A friend, an MIT professor, lived in Amsterdam for a year or so back in his late 20s. It was an important experience for him, one he remembers fondly. When I told him we would be moving here, he quickly gave me his thoughts about where to live and what to do and see. Among these many things was one unique and brilliant idea (he is an MIT professor, after all). He said, “You need to learn to row. On the Amstel.”
He was not the first person to suggest this activity to me. As you know if you know me, I’m on the taller end of the spectrum. When I started college I was approached to join the crew team, but after attending an information session, I opted out. Later, a coworker who was a rower told me that I had “the perfect body” for rowing. (No, it was not meant to be a pick-up line.) I figured if I had “the perfect body” for something, then I should DO that thing, right? Still, an attempt to learn to row in Boston, on the Charles, about 10 years ago, was unsuccessful, largely due to the (poor) quality of the instruction.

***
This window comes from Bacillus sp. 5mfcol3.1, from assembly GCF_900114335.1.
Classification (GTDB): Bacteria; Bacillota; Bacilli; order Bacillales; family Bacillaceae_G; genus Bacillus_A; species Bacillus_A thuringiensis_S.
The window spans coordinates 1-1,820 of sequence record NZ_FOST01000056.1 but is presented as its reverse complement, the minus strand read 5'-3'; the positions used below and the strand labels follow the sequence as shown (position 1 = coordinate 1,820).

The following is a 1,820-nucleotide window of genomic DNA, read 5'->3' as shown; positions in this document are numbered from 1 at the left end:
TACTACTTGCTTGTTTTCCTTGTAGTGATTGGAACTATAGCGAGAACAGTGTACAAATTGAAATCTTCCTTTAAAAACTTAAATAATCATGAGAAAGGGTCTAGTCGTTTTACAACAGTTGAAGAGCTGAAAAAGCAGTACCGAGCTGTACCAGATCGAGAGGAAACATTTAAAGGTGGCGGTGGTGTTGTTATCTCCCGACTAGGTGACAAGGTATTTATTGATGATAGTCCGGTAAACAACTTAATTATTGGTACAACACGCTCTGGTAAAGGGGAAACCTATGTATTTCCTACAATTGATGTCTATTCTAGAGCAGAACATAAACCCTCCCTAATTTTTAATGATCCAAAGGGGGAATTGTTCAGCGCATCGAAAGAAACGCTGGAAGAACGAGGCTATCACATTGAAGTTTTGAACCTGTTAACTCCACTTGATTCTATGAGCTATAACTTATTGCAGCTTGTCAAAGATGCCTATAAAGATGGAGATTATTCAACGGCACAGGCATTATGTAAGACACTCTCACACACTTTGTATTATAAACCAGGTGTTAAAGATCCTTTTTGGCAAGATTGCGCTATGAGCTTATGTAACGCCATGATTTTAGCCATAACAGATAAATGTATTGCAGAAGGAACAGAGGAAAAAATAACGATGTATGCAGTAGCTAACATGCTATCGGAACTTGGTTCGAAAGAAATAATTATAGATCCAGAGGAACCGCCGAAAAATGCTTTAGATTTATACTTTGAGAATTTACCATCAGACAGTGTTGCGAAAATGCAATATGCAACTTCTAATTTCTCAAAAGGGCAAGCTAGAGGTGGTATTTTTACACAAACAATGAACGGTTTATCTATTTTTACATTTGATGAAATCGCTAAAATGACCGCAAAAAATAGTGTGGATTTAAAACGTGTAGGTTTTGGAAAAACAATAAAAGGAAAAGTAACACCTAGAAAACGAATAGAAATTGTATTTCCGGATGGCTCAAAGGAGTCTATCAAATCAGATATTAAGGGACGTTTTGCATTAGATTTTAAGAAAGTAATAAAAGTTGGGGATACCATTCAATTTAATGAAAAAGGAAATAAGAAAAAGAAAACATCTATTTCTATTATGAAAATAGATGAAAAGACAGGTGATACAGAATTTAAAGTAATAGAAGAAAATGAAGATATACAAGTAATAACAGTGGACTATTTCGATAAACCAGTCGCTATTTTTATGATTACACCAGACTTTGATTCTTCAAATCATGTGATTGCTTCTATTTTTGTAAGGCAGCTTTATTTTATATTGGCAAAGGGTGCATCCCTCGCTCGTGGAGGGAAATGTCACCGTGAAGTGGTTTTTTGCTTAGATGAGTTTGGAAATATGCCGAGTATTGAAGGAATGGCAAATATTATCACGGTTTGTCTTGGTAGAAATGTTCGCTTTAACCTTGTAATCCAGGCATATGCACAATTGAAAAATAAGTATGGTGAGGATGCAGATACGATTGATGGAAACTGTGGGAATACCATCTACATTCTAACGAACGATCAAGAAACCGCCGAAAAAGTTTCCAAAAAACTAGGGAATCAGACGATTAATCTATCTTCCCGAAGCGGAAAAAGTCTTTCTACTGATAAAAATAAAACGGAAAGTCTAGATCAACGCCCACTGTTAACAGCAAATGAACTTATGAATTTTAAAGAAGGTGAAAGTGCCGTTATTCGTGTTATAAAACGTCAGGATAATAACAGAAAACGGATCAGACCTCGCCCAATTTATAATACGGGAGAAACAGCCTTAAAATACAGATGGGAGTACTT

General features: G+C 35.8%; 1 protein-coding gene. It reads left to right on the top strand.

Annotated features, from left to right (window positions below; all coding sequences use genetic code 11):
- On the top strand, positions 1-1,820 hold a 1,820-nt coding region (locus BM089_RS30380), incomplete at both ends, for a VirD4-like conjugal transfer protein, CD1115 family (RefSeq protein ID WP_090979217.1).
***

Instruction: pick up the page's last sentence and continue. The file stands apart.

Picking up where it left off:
But I was not about to give up! After all, I now live in a city of water and canals, and the Amstel is about 3 minutes from my house, and wouldn’t it be great to be out on the water, learning something new? Yes! And so I found myself at the Roeicentrum Burlagebrug tonight, taking my first rowing class. On the Amstel.
Much to my surprise, we were in the boats and on the water within the first 15 minutes. First, we had a quick lesson on an indoor stationary boat, where we learned how to get in and out (harder than you’d think), and how to position our oars and execute a stroke (exactly as hard as you think). But then we got a boat out from the shed and we were off! My four-person boat only had 3 people today. It was me and two nice Dutchies, a man and a woman who seem to know each other. Our instructor, Nico, is young but very good and totally unflappable.
I was closest to the instructor and was in the “lead” position, so the others had to follow me and try to stay with my pace and rhythm. It took a while to get it right. There’s a lot to remember and a lot of movement that needs to be coordinated. The level of focus required is surprising – it’s not as if I can sit back and enjoy the scenery. But we had some stretches where we got it together and it felt fluid and smooth. Not bad for a first time out!
There have been a few moments during my time here when my perspective has shifted, and a different way of seeing the city presented itself to me. One was when I got my bicycle and started cycling. Tonight was another of those moments. Even if I couldn’t look around and take in the city, being on the river seemed to connect me to the lifeblood of Amsterdam in a way that I haven’t experienced before. And it was wonderful.